cording to U. S. Forest Ranger E.
G. Ellenberg of Hot Springs.
A number of small woods fires
caused by brush burning getting
out of control have already been
(See Ranger?Page 3)
Slate Court Awards Widow
Of D. C. Jenkins tt.OOO
In a decision just handed down .
by the North Carolina Industrial i
J Commission. Mrs. Mary Buth Jen- '
kins, widow, and administratrix of
the estate of D. C. Jenkins, was
awarded damages in the amount of
'$8,000 against the North Carolina
Department of Motor Vehicles for
the death of her husband.
The case gren out of the fatal
shooting of Jenkins on June 13.
1953, by Joe E. Murrill. a m-mber
of the Nor.n Carolina State High
way Patrol, at the Kock Mil!
School, about eight miles from
Waynesville. The case was lieard
In Waynesville on last June 20. be
fore Hugh M. Currin. Deputy Com
missioner of the Industrial Com
At the July 1953 term of the
Superior Court of Haywood Coun
ty, Patrolman Murrill was indicte I
and tried for manslaughter. At the
conclusion of the State's evidence.
Judge T. Donald Phillips, who pre
sided at that term, sustained the
motion of the defendant for judg
ment of non-suit.
Thereafter, Mrs. Jenkins was ap
pointed administratrix of her hus
band's estate and instituted a pro
ceeding under the State Tort
Claims Act for . damages for his
deajh. That Act, which was passed
by the General Assembly of 1951.
constitutes the North Carolina In
dustrial Commission a court for
(See Jenkins Case?I'ur 3?
AK I III U Hr.lNUr.KSUN
Park Hanger Arthur A. Hender
son. formerly stationed in the
ille District of the Blue Ridge
Parkway, hap replaced Ranger Bill
I Orr an the Soco-Heintooga and
Wagon Road-Beech Cap links of
the Parkway in Haywood County.
Mr. Orr is now in Washington.
D. C\, taking a seven-months train
ing course sponsored by the De
portment of the Interior.
Mr. Henderson is a native of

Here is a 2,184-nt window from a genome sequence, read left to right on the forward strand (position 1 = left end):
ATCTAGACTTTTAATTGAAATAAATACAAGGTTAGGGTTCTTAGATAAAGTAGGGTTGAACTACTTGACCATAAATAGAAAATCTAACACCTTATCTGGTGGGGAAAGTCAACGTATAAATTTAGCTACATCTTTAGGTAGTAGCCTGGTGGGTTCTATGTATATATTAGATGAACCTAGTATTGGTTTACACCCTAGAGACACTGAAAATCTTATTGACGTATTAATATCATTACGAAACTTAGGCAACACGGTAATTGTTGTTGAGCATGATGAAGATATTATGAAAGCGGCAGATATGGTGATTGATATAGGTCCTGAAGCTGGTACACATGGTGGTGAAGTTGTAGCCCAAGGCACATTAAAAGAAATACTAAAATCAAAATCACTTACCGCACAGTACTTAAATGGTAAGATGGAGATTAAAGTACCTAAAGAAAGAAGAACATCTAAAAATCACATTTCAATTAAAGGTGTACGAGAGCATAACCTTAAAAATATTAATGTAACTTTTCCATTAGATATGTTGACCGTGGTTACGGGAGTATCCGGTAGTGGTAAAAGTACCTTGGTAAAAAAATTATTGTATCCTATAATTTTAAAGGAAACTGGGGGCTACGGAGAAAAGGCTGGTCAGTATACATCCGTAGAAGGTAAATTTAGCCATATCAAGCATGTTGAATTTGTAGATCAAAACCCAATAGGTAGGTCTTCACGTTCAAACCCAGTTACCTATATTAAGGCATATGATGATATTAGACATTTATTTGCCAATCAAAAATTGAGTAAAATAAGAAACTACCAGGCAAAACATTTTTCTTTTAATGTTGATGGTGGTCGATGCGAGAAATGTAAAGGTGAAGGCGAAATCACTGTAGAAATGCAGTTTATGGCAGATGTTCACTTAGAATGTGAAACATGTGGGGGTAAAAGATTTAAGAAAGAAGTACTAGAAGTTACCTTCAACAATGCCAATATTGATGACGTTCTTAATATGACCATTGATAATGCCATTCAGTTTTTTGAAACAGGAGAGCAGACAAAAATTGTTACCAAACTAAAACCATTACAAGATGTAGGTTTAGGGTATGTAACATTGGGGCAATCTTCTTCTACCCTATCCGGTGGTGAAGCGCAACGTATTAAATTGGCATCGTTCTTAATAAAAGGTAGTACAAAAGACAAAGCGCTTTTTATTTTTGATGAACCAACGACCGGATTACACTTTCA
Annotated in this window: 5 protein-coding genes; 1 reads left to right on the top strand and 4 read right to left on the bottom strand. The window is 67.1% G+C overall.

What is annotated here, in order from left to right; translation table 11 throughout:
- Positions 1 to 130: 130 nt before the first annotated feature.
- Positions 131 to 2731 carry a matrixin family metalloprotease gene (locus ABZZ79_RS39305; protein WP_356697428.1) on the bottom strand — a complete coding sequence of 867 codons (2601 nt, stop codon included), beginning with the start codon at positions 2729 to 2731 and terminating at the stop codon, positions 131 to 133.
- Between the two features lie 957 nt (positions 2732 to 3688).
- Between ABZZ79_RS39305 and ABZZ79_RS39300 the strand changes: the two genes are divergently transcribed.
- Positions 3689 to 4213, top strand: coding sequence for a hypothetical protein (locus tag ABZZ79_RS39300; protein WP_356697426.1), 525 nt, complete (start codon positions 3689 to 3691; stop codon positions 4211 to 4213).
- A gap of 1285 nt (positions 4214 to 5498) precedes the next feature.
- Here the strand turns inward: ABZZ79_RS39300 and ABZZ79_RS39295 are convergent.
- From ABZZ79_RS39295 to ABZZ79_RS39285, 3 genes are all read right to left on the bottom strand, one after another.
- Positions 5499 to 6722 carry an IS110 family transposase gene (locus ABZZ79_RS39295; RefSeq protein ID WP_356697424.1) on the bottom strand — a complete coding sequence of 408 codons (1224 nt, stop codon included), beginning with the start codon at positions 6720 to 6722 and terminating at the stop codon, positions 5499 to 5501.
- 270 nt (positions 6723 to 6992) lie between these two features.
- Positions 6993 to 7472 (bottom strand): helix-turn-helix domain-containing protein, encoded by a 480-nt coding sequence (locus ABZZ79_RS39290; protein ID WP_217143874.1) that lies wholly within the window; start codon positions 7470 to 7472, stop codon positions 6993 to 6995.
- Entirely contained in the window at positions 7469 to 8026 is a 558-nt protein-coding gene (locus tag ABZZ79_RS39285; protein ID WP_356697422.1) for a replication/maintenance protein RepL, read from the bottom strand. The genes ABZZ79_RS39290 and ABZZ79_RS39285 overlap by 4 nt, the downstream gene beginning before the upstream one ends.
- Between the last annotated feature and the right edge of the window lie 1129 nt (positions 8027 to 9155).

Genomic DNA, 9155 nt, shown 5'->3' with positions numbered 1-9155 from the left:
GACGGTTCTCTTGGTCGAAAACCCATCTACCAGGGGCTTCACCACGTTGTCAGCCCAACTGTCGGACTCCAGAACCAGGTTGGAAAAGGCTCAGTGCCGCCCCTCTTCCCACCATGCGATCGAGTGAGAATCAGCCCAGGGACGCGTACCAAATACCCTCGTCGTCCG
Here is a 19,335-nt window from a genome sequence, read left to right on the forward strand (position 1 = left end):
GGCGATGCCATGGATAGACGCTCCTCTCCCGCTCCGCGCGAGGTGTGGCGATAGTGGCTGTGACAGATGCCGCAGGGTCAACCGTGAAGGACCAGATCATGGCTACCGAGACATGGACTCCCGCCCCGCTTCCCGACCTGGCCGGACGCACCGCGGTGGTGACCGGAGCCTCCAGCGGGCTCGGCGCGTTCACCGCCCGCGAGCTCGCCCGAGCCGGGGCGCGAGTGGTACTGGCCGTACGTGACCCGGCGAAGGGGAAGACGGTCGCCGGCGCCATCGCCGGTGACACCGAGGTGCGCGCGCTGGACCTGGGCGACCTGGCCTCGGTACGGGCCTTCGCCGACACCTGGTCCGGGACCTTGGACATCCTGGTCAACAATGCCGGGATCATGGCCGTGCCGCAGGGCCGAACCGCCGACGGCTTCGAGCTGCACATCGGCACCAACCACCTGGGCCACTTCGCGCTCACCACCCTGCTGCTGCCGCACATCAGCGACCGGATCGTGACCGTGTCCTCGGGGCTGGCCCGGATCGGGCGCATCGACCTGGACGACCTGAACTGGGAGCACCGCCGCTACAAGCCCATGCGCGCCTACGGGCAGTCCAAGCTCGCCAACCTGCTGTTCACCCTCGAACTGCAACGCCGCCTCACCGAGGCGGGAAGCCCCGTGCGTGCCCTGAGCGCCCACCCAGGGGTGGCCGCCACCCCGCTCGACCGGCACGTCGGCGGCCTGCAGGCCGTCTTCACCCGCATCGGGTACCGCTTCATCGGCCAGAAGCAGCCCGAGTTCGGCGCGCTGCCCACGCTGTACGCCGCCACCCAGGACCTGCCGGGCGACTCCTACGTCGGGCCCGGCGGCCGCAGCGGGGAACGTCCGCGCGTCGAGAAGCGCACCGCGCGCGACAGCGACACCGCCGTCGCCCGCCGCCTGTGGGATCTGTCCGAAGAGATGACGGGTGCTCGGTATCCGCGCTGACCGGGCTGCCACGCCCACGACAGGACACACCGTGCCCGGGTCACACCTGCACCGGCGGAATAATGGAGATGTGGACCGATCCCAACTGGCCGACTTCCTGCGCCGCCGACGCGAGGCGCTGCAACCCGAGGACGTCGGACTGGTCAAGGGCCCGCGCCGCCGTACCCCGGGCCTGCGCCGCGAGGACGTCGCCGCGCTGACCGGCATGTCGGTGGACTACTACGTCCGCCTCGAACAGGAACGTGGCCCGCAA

Minnesota and a graduate in for
estry and wildlife from the Uni
versity of Minnesota. He served
for five seasons with the U. S.
Forest Service in the west and has
been with the Park Service for
two and a half years, during whleh
time he has been stationed at Big
Bend National Park in Texas and
the Montebcllo iVa.ii district of
the Blue Ridge Parkway. He also
served with the Marine Corps for
three years during World War II.
Mr. and Mrs. Henderson reside
on Parkway property at Soco Gap.
A survey of healing plants in
i town will begin Monday. G. C.
i Ferguson, town manager announc
He said G. K. O'Neal, smoke spe
cialist of Asheville. would be here
and go over the program with Ben
Sloan, who has been named as in
spector for the Town.
Studies will be made of the heat
j ing plants that give off too much
I smoke, Ferguson said, and reeom
; mendations made to the owners for
correcting the system.
Officials here expect owners to
; cooperate in carrying out the ord
inance, because they pointed out.
I the excessive smoke is a menace
| to health and property. It was also
; pointed out that the heating plants
properly regulated rot only give
off less smoke, but actually means
a saving in fuel.
T< n member* "T the Waynes
ville Kiwanis Club were elected
?director* for 193J .11 a meeting of
the club Tuesday night at Spal
don'x. They were:
Roger Ammons, Enos Boyd.
Rufus Carswell. A. D. Harrison
Joe Howell. Andy Moody, Dr.
Wilfcon Nance, Ray Pleiness, Boh
Tippett. and Joe Todd.
Next Tuesday the club will elect
a president and vice president
from the 10 members nominated as
directors and the new board will
choose its secretary and treasurer
during the first meeting in 1936
I Mye Sheptowitch is the retiring
president of the Kiwanis Club.
| Critical Oi
I'he facts wc have in hand cun
| vincc us that certain groups in
1 Asheville are determined to con
tinue their policy of trying to de
lay action on the Pigeon River
Hoad as part of the interstate
sjstcm." Richard Bradley, presi
dent of the Chamber of Commerce
j said this morning.
"This procedure by the Asheville
groups is nothing new. They have
; been following such a procedure
) for years, but we are now geared
up solidly in Haywood and adjoln
1 ing counties to present some facts
I - - - *ume hard facts that cannot be
| denied - - - and fight our case,"
President Bradley, in a full
page advertisement in this issue
I of The Mountaineer, reviews the
j history of the Pigeon River pro
ject, and the steps which Asheville
groups have taken on many occa
! sions to block construction of the
road. Bradley cites the latest ef
fort of sending a fuur-man dele
gation to Washington in an effort
1 to block the decision of the Bureau
of Public Roads on the interstate
"I look on their action as an
under-handed deal, especially
since they have been asking us to
join with them for regional de
velopment," Bradley said.
"1 further feel that they are
stepping out of bounds when they
try to assume the role of author
ities'on highway location and con
' struction," the local civic hoad
Bradley took critical issue with